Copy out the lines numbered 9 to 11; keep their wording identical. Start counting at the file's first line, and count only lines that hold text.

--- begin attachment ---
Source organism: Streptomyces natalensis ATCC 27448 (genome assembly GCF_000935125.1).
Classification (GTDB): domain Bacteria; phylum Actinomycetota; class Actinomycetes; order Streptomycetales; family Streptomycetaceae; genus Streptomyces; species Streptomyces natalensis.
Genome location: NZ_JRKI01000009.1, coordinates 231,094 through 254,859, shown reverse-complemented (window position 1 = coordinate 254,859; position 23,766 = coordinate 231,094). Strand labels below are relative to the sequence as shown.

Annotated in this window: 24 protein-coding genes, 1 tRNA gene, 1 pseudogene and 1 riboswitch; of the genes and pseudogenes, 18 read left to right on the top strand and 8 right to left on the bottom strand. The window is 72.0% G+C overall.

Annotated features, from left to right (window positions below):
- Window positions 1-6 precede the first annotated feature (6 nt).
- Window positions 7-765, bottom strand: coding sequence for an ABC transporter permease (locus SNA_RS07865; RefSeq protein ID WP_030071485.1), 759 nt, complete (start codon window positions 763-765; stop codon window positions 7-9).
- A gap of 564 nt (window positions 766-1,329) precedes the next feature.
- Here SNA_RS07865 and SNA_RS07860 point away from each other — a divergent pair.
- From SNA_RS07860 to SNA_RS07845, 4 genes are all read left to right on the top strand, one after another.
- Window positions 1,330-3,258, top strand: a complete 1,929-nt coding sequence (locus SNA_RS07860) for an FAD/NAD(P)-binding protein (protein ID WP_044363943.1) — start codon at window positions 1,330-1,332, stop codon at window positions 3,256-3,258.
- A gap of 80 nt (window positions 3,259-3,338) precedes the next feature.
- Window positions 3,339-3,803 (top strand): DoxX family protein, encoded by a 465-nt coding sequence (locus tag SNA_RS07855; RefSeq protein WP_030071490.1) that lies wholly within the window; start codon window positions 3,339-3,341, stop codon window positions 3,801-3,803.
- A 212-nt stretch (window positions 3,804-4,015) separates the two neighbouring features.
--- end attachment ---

- Here SNA_RS07865 and SNA_RS07860 point away from each other — a divergent pair.
- From SNA_RS07860 to SNA_RS07845, 4 genes are all read left to right on the top strand, one after another.
- Window positions 1,330-3,258, top strand: a complete 1,929-nt coding sequence (locus SNA_RS07860) for an FAD/NAD(P)-binding protein (protein ID WP_044363943.1) — start codon at window positions 1,330-1,332, stop codon at window positions 3,256-3,258.